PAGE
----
Models of Seizures and Epilepsy
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Models of Seizures and Epilepsy

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Description

An understanding of mechanisms underlying seizure disorders depends critically on the insights provided by model systems. In particular with the development of cellular, molecular, and genetic investigative tools, there has been an explosion of basic epilepsy research. Models of Seizures and Epilepsy brings together, for the first time in 30 years, an overview of the most widely-used models of seizures and epilepsy.

Chapters cover a broad range of experimental approaches (from in vitro to whole animal preparations), a variety of epileptiform phenomenology (including burst discharges and seizures), and suggestions for model characterization and validation, such as electrographic, morphologic, pharmacologic, and behavioral features. Experts in the field provide not only technical reviews of these models but also conceptual critiques - commenting on the strengths and limitations of these models, their relationship to clinical phenomenology, and their value in developing a better understanding and treatments.

Models of Seizures and Epilepsy is a valuable, practical reference for investigators who are searching for the most appropriate laboratory models for addressing key questions in the field. It also provides an important background for physicians, fellows, and students, offering insight into the potential for advances in epilepsy research.
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Product details

  • Hardback | 712 pages
  • 215.9 x 276.9 x 30.5mm | 1,882.43g
  • Academic Press Inc
  • San Diego, United States
  • English
  • New.
  • 0120885549
  • 9780120885541

Review quote

"This book is an invaluable resource for those interested in the details of epilepsy. It will be an excellent resource for all neurologists and neurosurgeons involved in research or clinical treatment for the disease."
--NEUROSURGERY QUATERLY (Mar-May 2006)

"5 Stars - This book should be on the shelf as a resource for all investigators of the mechanisms of epilepsy whether they utilize cells, slices, mice, humans, or machines. It fills an important void in the review literature that has not been comprehensively addressed for some time."
--Gregory Kent Bergery, Johns Hopkins University School of Medicine, in DOODY'S (May 2006)
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About Asla Pitkanen

Dr. Pitkanen is currently a Professor of Neurobiology at the University of Eastern Finland in Kuopio, Finland. She has over a 30 years' experience in working and developing animal models of acquired epilepsy and phenotyping of epilepsy models, using histologic and molecular analysis, behavioral tests, long-term video-EEG and MRI imaging. She is a leader in epilepsy research and has participated in several NINDS on Epilepsy Models Workshops and worked in several ILAE Committees related to preclinical modelling and use of models to develop better therapies for epilepsy. She has an h-index of 52 and has over 279 publications. Dr. Moshe is the is the Charles Frost Chair in Neurosurgery and Neurology and Professor of Neurology, Neuroscience, and Pediatrics at Albert Einstein College of Medicine. He is the Director of Child Neurology and Clinical Neurophysiology Dr. He has been President of the International League Against Epilepsy, American Epilepsy Society and American Clinical Neurophysiology Society (1996-1997). He is the recipient of several honors and awards, including Teacher-Investigator Development Award; Jacob Javits Neuroscience Investigator Award from NIH; Michael Prize for Achievement in Epilepsy Research; The American Epilepsy Society Research Award; Ambassador for Epilepsy Award from the International League Against Epilepsy; the Gloor Award from the American Clinical Neurophysiology Society; J.E. Purkyne Honorary Medal in Biomedical Research by the Czech Academy of Sciences; the 2008 Mentor of the Year Award from Albert Einstein College of Medicine; The 2010 Global and Awareness Award from Citizens United for Research in Epilepsy; the First Saul R. Korey Award in Translational Science and Medicine, Albert Einstein College of Medicine in 2012; elected Foreign Member of the Russian Academy of Sciences and Fellow of the American Epilepsy Society 2016. Since 1979, his research has focused on understanding the mechanisms underlying age-related differences in epilepsy in humans and in animal models.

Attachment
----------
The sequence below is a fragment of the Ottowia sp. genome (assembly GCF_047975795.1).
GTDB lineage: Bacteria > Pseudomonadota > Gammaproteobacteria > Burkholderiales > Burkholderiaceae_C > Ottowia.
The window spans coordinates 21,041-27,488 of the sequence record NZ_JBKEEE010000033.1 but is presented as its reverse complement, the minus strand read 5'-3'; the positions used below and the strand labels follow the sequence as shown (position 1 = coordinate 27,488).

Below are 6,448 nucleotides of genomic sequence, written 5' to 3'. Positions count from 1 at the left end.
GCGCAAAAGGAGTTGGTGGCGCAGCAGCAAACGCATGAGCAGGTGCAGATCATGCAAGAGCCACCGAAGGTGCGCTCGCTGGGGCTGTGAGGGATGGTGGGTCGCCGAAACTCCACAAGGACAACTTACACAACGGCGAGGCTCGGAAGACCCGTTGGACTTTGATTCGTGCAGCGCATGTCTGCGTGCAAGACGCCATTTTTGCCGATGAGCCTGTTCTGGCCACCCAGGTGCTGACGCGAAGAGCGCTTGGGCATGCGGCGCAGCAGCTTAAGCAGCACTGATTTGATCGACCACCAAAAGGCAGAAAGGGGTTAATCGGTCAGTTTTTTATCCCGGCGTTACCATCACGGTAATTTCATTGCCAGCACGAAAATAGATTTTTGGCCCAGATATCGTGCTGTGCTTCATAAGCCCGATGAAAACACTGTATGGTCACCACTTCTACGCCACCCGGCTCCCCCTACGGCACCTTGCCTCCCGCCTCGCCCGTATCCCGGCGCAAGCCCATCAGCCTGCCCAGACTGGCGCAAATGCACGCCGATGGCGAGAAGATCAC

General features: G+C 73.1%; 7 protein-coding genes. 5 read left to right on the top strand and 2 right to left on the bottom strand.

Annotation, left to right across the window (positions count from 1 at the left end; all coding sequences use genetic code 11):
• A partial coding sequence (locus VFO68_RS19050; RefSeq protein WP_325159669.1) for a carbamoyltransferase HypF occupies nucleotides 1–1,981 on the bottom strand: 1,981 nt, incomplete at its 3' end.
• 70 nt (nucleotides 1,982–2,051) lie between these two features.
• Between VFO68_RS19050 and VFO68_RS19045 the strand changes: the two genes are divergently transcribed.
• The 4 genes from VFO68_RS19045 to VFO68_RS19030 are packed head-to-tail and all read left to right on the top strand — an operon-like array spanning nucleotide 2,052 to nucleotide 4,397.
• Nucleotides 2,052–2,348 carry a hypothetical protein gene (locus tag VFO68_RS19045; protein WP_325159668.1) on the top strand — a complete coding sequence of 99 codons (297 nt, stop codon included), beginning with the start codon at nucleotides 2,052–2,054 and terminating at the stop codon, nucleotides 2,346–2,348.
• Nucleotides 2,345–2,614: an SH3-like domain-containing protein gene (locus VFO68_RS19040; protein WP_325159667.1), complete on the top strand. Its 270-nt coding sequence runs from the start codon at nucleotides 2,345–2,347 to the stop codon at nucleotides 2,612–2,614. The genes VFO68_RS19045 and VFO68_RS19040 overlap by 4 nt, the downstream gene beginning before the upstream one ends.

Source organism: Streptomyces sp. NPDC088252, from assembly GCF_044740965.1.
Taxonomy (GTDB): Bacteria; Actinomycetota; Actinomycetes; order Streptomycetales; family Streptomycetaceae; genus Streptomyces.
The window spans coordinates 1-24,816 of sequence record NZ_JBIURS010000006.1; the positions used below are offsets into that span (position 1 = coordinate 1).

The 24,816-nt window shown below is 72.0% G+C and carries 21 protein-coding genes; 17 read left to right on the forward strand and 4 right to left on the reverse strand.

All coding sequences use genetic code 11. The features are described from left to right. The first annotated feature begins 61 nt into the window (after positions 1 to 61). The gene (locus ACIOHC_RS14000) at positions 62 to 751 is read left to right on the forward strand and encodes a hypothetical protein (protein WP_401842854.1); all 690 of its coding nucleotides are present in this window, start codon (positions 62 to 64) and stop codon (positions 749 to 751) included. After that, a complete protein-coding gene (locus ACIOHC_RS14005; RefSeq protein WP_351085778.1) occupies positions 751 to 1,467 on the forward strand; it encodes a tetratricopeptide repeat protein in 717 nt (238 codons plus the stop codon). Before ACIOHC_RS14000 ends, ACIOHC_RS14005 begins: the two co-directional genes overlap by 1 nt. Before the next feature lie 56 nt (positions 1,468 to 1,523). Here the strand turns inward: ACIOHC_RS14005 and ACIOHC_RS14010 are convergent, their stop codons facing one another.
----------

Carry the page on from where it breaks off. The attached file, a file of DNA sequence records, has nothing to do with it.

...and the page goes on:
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Table of contents

Chapter 1: What Should Be Modeled?

A.: IN VITRO PREPARATIONS